Saturday, February 25, 2012

Dear Mr. President

Postcard from President Barack Obama.
I was standing on my back porch last summer when I heard my beagle Tiny engage in his daily greeting of the postal carrier, which involves racing back and forth between the front and side gates.  As soon as he spots the mail truck two blocks down the street, he is overcome with anticipation for the biscuit which surely will cross his dog lips.  No wonder the diets I put him on never seem to work.  Anyway, the postal carrier comes to the back gate and tells me he needs my signature on a Priority Mail delivery.  Great, I thought, another letter from my mortgage company.  At that time I had been unemployed for nearly two years, and was trying to save my home.  The young postal carrier handed me the envelope and I gasped.  There, typed on a plain 2.5 x 1 inch label, was the address of The White House.

What the hell was I doing getting a letter from The WhiteHouse?  It couldn’t be a bulk mailing, it cost $5.45 to send it.  I took the envelope into the kitchen and carefully pulled the little tab that opens the top of the envelope.  Inside, I found a smaller envelope containing a handwritten postcard.  I began to read.

Thanks for your moving letter.  Sometimes it takes awhile, but America marches toward equality and fairness.”

It was signed Barack Obama.

Barack Obama.  President of the United States of America.

I was stunned.  Stunned that not only had I just received a hand-written letter from the President, I could not recall having written to the President.  I did a quick scan of my sometimes faulty memory and had a fleeting vision of sitting at the computer typing “Dear Mr. President”.  But investigating exactly what I wrote had to wait.  I needed to verify this postcard was real.  I had to be prepared to defend the authenticity of my postcard to my right wing conservative friends (I only have one of those) and family (I have lots of those) and my doubting Thomas liberal friends (all the rest) who will claim it was; a) written by his staff, b) written by his secretary, or c) typed on a computer using a font created from his actual handwriting style (do they really do that?).  Where is your faith America?!

My first step in documenting the authenticity of this postcard was to verify it truly was handwritten.  I opened the top drawer of my vintage oak desk and took out a small hand-lens commonly used for close-up examination of plants.  I went over each written letter, carefully looking for sign of ink bleed, a slight lifting of the pen, anything that would prove these words were put on paper by pen and ink.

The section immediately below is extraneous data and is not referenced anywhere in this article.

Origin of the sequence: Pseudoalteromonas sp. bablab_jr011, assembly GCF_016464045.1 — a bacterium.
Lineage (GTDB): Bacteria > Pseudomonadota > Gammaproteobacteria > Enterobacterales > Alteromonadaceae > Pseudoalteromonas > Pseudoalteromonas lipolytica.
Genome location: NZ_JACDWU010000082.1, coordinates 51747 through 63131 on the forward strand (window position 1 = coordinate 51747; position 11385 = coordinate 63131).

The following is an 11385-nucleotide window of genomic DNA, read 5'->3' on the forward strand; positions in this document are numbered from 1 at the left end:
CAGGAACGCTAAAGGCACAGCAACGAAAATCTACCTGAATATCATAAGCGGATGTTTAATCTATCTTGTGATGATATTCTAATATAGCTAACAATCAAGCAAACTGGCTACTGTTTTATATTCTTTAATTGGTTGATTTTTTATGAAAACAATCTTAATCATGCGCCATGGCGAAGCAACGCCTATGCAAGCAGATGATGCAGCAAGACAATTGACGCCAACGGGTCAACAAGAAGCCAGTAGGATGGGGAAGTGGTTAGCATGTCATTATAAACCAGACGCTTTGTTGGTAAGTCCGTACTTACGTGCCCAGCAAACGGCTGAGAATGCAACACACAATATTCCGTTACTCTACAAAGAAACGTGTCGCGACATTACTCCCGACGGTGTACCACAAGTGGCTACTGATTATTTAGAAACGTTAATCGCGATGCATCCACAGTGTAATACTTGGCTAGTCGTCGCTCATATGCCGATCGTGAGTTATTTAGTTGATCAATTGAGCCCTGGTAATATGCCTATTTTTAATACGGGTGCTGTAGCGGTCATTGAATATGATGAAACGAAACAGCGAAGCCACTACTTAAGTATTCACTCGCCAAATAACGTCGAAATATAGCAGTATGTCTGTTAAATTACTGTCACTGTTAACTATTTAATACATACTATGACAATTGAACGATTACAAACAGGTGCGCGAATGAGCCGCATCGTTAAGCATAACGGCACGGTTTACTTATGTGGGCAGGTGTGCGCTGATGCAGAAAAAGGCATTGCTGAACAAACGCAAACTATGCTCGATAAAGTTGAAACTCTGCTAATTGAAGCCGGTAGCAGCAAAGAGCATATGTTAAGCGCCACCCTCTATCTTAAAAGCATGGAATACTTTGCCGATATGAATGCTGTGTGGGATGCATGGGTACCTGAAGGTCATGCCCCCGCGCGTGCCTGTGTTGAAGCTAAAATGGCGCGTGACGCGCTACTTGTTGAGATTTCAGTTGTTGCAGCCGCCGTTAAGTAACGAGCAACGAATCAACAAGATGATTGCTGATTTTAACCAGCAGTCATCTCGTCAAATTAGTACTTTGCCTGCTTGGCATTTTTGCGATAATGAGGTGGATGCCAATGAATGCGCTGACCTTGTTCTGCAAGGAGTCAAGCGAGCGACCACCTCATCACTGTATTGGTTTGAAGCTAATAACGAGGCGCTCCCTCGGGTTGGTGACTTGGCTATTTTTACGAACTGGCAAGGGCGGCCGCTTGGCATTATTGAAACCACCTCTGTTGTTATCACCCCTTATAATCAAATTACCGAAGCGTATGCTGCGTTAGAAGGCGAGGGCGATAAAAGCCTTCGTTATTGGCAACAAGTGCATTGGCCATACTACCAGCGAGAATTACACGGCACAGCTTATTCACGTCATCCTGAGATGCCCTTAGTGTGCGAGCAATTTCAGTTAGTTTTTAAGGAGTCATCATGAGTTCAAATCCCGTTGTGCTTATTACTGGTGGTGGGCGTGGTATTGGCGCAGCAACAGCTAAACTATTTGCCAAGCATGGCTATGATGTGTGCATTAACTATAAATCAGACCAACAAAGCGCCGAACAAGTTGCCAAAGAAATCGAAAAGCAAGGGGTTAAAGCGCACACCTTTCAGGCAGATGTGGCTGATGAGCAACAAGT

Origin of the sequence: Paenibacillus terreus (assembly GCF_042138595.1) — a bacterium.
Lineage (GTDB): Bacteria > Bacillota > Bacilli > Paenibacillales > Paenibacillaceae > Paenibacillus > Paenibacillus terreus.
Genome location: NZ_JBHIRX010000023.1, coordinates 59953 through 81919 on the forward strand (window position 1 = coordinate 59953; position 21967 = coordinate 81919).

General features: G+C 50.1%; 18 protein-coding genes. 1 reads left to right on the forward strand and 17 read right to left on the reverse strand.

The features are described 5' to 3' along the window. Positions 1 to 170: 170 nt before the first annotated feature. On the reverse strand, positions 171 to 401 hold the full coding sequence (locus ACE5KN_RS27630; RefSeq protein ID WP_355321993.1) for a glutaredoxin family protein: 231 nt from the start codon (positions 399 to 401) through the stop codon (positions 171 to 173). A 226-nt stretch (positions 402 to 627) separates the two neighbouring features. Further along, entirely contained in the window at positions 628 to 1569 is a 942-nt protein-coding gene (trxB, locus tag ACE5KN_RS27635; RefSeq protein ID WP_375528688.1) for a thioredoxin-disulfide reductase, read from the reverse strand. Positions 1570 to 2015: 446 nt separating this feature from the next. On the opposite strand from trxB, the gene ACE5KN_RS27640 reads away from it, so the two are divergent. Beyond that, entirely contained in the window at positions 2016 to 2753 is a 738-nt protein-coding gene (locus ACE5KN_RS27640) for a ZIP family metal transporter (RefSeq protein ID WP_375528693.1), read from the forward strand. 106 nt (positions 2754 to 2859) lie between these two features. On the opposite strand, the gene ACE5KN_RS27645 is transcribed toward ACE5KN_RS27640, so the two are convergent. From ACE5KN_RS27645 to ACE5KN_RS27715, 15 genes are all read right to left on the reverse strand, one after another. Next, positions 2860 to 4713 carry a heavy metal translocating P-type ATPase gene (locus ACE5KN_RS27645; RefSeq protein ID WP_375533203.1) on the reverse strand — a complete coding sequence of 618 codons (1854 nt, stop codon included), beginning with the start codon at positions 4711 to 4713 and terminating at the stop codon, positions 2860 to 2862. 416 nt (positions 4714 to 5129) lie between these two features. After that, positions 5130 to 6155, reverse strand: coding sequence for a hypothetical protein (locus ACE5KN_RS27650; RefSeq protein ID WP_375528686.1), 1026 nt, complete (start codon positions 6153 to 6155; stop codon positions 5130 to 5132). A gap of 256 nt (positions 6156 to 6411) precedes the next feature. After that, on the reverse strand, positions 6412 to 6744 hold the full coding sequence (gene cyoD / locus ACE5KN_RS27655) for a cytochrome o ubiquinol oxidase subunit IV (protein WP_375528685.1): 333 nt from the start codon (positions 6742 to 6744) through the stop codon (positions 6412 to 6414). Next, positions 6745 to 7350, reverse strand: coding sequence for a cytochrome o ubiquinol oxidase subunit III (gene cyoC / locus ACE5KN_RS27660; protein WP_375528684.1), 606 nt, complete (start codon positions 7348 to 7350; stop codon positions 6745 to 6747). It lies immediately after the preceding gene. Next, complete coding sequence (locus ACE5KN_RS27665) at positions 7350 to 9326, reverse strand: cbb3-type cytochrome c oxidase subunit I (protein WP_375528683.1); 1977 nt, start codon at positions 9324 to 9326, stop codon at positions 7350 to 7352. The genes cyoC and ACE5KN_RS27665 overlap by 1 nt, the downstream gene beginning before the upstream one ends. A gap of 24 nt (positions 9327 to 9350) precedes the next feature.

Next, I researched examples of President Obama’s handwriting, and found that indeed this postcard matched all the examples I discovered, letter for letter.

Finally, I began searching the internet for something that talked about whether President Obama responds to letters.  I found that of the thousands of letters sent to him, he does respond to a select few.  There is a large staff that reads every letter addressed to the President or The White House.  If they come across one that stands out and is reflective of a larger opinion or issue, they pass it on to his personal secretary.  He or she then reads through these and selects a chosen few to hand to the President. He reads 10 letters a day.

My letter made the cut.  The postcard was real.

Ok, so now I had to remember what I wrote.  I searched my Gmail account for emails with the keywords Obama, White House, Washington.  After scrolling down through solicitations and petition signature requests, I found it, an email dated February 24, 2011.  I had written  to President Obama at responding to an National Pubic Radio story I had heard that day about the President’s policy to not enforce the Defense of Marriage Act (DOMA).  I briefly shared with him my story of growing up in the 1970’s in a small Michigan town, what life was like being someone of a different sexual orientation than most.  I shared some of the things that have happened to me since, and I told him I never thought I would hear a President stand up for me in my lifetime.  It was a short email, one large paragraph followed by two small ones.  I finished by thanking him for having the courage to do this.

The last time I wrote to a President was in the 1960’s, when I sent President Lyndon B. and Lady Bird Johnson a Christmas card.  They sent me one back.

It is hard to express the depth of feelings that come over me when I read this postcard.  To have experienced the things I did in my younger life because of who I am (and sometimes still do) and then to live long enough to see the President of the United States, my President, stand up for ME is beyond words.  Yes there is much more work to be done to ensure life, liberty, and the pursuit of happiness for ALL, but it is a far cry from the life I once knew.

Thank you Mr. President.

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